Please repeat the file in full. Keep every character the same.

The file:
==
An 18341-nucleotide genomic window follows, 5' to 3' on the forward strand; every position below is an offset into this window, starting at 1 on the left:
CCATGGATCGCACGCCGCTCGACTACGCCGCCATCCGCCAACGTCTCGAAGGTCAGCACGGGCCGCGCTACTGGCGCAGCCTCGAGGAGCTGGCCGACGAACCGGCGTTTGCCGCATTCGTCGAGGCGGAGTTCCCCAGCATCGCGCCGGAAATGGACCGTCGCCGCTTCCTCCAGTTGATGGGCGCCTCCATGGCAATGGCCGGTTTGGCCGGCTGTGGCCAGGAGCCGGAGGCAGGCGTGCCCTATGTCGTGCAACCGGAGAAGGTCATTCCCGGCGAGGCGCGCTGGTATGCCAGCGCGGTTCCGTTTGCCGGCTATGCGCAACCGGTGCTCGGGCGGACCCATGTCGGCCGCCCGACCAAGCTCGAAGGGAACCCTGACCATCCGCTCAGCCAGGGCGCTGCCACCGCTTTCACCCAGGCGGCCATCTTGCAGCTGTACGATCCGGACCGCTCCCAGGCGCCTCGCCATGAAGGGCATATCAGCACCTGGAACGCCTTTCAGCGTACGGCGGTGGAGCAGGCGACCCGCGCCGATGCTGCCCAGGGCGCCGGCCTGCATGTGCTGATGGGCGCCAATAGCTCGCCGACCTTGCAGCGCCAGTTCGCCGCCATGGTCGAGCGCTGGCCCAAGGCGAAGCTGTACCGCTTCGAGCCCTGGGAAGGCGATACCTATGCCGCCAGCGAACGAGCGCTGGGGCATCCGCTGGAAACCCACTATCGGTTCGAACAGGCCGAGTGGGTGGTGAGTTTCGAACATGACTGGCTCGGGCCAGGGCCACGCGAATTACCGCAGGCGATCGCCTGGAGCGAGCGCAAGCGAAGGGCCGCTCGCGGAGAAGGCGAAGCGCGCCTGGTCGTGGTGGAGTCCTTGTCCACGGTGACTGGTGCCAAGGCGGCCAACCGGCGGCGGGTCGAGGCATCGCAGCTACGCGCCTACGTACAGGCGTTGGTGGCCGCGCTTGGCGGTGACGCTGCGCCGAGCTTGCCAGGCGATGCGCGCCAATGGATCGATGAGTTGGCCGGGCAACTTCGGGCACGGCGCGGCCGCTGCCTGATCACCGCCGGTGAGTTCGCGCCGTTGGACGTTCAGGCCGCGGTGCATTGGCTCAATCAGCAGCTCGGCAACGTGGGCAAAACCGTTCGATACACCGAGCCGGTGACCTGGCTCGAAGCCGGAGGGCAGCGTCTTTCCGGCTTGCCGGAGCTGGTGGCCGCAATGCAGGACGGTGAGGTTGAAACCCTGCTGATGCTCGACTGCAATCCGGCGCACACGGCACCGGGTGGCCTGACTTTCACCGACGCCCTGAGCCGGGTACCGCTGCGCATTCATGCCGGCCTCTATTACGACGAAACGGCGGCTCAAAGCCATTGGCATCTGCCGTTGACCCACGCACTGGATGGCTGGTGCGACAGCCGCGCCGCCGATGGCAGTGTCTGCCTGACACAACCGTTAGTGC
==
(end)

An 18341-nucleotide genomic window follows, 5' to 3' on the forward strand; every position below is an offset into this window, starting at 1 on the left:
CCATGGATCGCACGCCGCTCGACTACGCCGCCATCCGCCAACGTCTCGAAGGTCAGCACGGGCCGCGCTACTGGCGCAGCCTCGAGGAGCTGGCCGACGAACCGGCGTTTGCCGCATTCGTCGAGGCGGAGTTCCCCAGCATCGCGCCGGAAATGGACCGTCGCCGCTTCCTCCAGTTGATGGGCGCCTCCATGGCAATGGCCGGTTTGGCCGGCTGTGGCCAGGAGCCGGAGGCAGGCGTGCCCTATGTCGTGCAACCGGAGAAGGTCATTCCCGGCGAGGCGCGCTGGTATGCCAGCGCGGTTCCGTTTGCCGGCTATGCGCAACCGGTGCTCGGGCGGACCCATGTCGGCCGCCCGACCAAGCTCGAAGGGAACCCTGACCATCCGCTCAGCCAGGGCGCTGCCACCGCTTTCACCCAGGCGGCCATCTTGCAGCTGTACGATCCGGACCGCTCCCAGGCGCCTCGCCATGAAGGGCATATCAGCACCTGGAACGCCTTTCAGCGTACGGCGGTGGAGCAGGCGACCCGCGCCGATGCTGCCCAGGGCGCCGGCCTGCATGTGCTGATGGGCGCCAATAGCTCGCCGACCTTGCAGCGCCAGTTCGCCGCCATGGTCGAGCGCTGGCCCAAGGCGAAGCTGTACCGCTTCGAGCCCTGGGAAGGCGATACCTATGCCGCCAGCGAACGAGCGCTGGGGCATCCGCTGGAAACCCACTATCGGTTCGAACAGGCCGAGTGGGTGGTGAGTTTCGAACATGACTGGCTCGGGCCAGGGCCACGCGAATTACCGCAGGCGATCGCCTGGAGCGAGCGCAAGCGAAGGGCCGCTCGCGGAGAAGGCGAAGCGCGCCTGGTCGTGGTGGAGTCCTTGTCCACGGTGACTGGTGCCAAGGCGGCCAACCGGCGGCGGGTCGAGGCATCGCAGCTACGCGCCTACGTACAGGCGTTGGTGGCCGCGCTTGGCGGTGACGCTGCGCCGAGCTTGCCAGGCGATGCGCGCCAATGGATCGATGAGTTGGCCGGGCAACTTCGGGCACGGCGCGGCCGCTGCCTGATCACCGCCGGTGAGTTCGCGCCGTTGGACGTTCAGGCCGCGGTGCATTGGCTCAATCAGCAGCTCGGCAACGTGGGCAAAACCGTTCGATACACCGAGCCGGTGACCTGGCTCGAAGCCGGAGGGCAGCGTCTTTCCGGCTTGCCGGAGCTGGTGGCCGCAATGCAGGACGGTGAGGTTGAAACCCTGCTGATGCTCGACTGCAATCCGGCGCACACGGCACCGGGTGGCCTGACTTTCACCGACGCCCTGAGCCGGGTACCGCTGCGCATTCATGCCGGCCTCTATTACGACGAAACGGCGGCTCAAAGCCATTGGCATCTGCCGTTGACCCACGCACTGGATGGCTGGTGCGACAGCCGCGCCGCCGATGGCAGTGTCTGCCTGACACAACCGTTAGTGC